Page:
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Touch screen size affects neck and wrist posture and thumb usage during texting
University of Gävle, Faculty of Health and Occupational Studies, Department of Occupational and Public Health Sciences. University of Gävle, Centre for Musculoskeletal Research.
University of Medicine and Dentistry of New Jersey, Stratford, NJ, USA. (Department of Rehabilitation and Movement Sciences)
Temple University. (Department of Occupational Therapy)
2013 (English)Conference paper, Oral presentation with published abstract (Refereed)
Abstract [en]

Purposes

Mobile devices with various screen sizes are now popular.  Screen size may affect how persons choose to interact when typing with such devices.  Self-reported duration and frequency of text messaging has been associated with musculoskeletal disorder (MSD) symptoms, particularly in the shoulder, neck, and thumb (1, 2).  It is unknown which aspects of mobile device usage may increase MSD risk.  However, non-neutral neck and wrist postures are associated with MSDs in office workers engaging in keyboarding (3-8).  The study aim was to determine if mobile device screen size affects neck and/or wrist posture during self-determined texting positions.  Also, fingers used in texting were tabulated by screen size, as this may affect MSD risk.

 

Methods

Three touch screen mobile devices of different screen sizes – 3.5” (Apple iPod Touch MC544LL), 7” (Samsung Galaxy Tab GT-P1010) and 9.5” (Apple iPad 2) -- were randomly presented to asymptomatic college students (n = 20).  Each device was made ready for simulated texting by activating the “Notes” or a similar application.  Devices were placed screen down on a table 1 m away from the participant.  Participants retrieved the device, resumed sitting in a chair, and spent as much time as desired to determine how they wanted to text “hi how are you” repeatedly for 10 seconds.  Wrist and neck postures were measured through electrogoniometry and sagittal plane motion analysis, respectively.  Fingers used to text and whether the device was placed on the lap were noted.  Excel (Microsoft Corp., Redmond, WA) and SAS V9.3 (SAS Institute Inc., Cary, NC) were used in data analysis.  Outcome variable trends by screen size were determined using SAS PROC GLM for repeated measures, with p < 0.05 denoting statistical significance.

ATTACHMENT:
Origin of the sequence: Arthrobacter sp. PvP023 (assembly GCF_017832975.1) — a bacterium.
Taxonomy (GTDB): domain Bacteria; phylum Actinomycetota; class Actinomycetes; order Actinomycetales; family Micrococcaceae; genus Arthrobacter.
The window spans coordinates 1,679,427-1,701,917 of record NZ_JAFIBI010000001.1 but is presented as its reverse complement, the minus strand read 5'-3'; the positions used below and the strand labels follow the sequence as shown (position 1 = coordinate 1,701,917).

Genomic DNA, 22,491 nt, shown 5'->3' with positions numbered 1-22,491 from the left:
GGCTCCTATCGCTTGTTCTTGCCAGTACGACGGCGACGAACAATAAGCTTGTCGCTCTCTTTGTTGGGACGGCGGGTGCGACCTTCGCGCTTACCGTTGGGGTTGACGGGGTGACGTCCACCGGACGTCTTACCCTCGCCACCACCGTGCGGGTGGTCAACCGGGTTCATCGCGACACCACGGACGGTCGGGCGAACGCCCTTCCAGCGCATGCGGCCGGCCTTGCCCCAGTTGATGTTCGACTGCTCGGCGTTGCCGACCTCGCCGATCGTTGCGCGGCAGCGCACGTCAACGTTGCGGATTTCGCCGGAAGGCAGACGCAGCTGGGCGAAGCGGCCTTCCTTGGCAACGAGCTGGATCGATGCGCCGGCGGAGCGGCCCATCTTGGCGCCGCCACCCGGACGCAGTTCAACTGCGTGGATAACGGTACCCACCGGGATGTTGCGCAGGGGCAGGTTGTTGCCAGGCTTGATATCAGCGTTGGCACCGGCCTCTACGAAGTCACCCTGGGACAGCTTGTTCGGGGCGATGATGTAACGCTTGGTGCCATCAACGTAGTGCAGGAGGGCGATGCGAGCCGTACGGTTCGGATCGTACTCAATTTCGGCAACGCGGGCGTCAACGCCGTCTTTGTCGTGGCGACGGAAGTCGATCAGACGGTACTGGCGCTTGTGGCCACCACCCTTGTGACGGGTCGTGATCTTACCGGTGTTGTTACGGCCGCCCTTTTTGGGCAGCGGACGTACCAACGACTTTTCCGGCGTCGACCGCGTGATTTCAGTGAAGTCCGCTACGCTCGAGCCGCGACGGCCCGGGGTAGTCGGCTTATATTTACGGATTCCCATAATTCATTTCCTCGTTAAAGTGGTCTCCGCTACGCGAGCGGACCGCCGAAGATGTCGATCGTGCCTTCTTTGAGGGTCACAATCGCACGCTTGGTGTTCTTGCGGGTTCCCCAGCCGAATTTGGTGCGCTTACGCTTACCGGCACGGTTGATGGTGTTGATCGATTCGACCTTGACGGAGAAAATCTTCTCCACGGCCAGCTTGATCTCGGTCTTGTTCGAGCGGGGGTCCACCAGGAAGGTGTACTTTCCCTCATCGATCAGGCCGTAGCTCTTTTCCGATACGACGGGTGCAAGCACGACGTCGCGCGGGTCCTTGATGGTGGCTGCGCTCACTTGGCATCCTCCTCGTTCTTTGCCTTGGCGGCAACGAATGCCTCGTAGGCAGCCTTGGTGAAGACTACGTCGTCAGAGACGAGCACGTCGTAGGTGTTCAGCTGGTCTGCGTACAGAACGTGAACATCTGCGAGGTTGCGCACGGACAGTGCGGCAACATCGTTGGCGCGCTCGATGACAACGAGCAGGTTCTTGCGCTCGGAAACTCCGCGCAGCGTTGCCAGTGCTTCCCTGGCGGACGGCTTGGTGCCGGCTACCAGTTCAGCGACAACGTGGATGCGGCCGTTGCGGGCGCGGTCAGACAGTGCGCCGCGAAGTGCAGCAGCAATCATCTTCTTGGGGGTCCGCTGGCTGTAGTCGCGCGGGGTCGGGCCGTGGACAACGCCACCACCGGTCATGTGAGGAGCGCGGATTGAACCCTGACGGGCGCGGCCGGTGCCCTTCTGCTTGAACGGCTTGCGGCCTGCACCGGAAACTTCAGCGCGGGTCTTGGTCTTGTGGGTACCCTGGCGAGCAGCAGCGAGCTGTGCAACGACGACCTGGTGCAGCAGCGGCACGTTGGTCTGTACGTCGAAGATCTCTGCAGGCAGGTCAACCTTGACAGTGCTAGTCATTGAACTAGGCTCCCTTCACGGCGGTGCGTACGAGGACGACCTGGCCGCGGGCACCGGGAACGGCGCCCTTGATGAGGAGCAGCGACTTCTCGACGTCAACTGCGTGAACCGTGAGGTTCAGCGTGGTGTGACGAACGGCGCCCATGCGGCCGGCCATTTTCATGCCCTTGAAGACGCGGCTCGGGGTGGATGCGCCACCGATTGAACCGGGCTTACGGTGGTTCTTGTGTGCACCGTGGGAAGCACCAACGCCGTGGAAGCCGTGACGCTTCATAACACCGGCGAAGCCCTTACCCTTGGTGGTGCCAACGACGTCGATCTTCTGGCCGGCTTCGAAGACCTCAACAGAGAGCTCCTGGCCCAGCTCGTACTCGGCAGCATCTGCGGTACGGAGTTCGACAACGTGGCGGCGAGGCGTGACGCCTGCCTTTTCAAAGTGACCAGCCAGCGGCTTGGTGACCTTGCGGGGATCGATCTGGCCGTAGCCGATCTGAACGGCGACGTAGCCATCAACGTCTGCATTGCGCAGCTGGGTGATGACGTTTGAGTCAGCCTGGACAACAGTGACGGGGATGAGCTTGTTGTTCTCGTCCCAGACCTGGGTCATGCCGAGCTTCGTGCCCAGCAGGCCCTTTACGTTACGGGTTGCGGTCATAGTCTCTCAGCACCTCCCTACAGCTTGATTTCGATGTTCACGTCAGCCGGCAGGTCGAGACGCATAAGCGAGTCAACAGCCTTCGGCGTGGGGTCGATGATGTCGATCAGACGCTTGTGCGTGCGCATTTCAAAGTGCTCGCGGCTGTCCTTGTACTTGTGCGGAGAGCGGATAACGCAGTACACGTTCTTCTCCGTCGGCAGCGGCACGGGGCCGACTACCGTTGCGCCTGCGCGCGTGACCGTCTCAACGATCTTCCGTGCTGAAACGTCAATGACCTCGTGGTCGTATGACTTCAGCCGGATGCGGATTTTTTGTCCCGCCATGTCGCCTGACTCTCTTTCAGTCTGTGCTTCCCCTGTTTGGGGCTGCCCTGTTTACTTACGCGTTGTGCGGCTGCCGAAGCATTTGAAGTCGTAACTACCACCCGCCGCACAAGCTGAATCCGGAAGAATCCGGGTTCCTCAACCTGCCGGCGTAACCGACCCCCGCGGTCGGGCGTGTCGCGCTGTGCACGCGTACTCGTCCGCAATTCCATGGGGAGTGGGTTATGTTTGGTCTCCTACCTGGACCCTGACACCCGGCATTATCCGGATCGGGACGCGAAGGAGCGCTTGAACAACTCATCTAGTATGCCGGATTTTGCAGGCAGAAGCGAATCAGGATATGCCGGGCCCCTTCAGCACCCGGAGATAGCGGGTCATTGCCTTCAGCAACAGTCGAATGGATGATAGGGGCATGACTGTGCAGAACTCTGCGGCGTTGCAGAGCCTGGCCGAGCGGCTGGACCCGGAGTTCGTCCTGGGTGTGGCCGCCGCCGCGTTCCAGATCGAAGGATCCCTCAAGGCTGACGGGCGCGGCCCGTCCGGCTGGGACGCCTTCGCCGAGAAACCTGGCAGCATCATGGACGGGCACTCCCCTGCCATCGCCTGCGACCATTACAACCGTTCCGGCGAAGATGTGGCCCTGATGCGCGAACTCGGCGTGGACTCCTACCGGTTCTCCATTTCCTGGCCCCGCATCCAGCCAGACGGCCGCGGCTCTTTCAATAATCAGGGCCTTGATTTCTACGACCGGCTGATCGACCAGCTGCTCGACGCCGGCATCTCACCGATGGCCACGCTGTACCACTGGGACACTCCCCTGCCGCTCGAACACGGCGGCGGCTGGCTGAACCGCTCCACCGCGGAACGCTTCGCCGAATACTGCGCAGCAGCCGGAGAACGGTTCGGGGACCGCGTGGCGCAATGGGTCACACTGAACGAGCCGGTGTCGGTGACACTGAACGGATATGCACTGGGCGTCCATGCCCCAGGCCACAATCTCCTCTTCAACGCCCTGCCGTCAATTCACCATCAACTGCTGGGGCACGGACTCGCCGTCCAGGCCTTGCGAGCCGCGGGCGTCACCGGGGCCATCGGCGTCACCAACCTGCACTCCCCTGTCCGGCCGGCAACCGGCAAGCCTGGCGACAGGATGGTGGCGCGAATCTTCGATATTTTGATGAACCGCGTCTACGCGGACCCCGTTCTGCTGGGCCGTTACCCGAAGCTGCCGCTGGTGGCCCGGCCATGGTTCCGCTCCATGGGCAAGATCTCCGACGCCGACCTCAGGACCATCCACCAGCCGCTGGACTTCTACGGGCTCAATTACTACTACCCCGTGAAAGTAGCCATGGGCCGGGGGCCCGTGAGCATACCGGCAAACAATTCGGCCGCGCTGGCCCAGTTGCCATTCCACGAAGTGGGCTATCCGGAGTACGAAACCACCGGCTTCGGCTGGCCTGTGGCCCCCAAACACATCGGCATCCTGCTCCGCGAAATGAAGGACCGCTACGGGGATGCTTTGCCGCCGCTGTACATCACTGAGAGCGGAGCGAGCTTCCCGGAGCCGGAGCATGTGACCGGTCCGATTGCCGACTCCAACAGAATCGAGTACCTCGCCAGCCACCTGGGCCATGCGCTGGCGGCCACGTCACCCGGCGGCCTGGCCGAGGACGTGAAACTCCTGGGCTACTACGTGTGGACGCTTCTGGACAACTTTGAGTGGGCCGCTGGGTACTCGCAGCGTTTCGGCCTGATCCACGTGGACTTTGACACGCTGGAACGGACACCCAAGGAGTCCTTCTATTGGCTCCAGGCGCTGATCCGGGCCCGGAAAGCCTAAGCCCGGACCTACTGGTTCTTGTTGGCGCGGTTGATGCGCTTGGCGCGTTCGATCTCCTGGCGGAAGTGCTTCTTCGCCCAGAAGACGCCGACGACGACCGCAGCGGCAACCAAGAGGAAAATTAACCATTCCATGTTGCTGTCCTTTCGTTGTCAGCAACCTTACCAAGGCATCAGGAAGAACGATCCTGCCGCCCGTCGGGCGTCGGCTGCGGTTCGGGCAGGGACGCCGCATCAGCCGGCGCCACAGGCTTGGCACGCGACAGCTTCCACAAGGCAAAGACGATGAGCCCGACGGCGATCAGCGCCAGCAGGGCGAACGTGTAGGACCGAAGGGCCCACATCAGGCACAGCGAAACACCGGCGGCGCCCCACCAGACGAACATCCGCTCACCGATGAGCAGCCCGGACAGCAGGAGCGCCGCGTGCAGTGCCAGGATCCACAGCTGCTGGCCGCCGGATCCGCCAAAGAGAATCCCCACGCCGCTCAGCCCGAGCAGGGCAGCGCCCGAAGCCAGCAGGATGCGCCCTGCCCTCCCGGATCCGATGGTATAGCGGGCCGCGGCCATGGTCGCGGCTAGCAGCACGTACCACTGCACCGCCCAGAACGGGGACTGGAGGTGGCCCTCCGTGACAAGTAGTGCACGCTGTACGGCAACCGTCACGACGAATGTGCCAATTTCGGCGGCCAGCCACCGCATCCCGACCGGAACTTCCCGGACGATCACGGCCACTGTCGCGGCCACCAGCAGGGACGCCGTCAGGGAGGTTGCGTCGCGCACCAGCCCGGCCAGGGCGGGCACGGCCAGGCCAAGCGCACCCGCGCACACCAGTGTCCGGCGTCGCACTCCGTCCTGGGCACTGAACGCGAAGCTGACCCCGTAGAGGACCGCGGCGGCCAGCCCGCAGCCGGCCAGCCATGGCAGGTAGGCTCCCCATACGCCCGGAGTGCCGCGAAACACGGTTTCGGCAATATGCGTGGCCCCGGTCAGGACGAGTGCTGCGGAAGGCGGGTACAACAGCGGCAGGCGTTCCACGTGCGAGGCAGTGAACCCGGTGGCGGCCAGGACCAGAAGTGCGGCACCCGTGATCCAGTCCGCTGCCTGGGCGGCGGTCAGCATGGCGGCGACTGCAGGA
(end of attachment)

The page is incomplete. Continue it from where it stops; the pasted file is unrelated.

Results

Ninety percent of subjects using the 3.5” screen chose to text with both thumbs (table).  As screen size increased, more used the right index finger as more varied texting styles were chosen.  Additionally, more placed the entire device or its bottom edge on their lap.  Wrist extension and ulnar deviation, and cervical flexion increased with increasing screen size (test for trend, all p < 0.01, table).

 

Conclusions

Greater prevalence of non-neutral neck and wrist postures were found during texting with increasing touch screen size.  These factors may increase MSD risk.  However, decreased thumb usage occurs with greater screen size.  Such larger screens may be protective against thumb symptoms.  Further studies are warranted.

 

Place, publisher, year, edition, pages
2013.
National Category
Environmental Health and Occupational Health
Identifiers
URN: urn:nbn:se:hig:diva-15176OAI: oai:DiVA.org:hig-15176DiVA: diva2:646984
Conference
PREMUS2013 - Eighth International Scientific Conference on Prevention of Work-Related Musculoskeletal Disorders (PREMUS), Busan, Korea, 8-11 Jul 2013
Available from: 2013-09-10 Created: 2013-09-10 Last updated: 2013-09-11Bibliographically approved

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CiteExportLink to record
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Citation style
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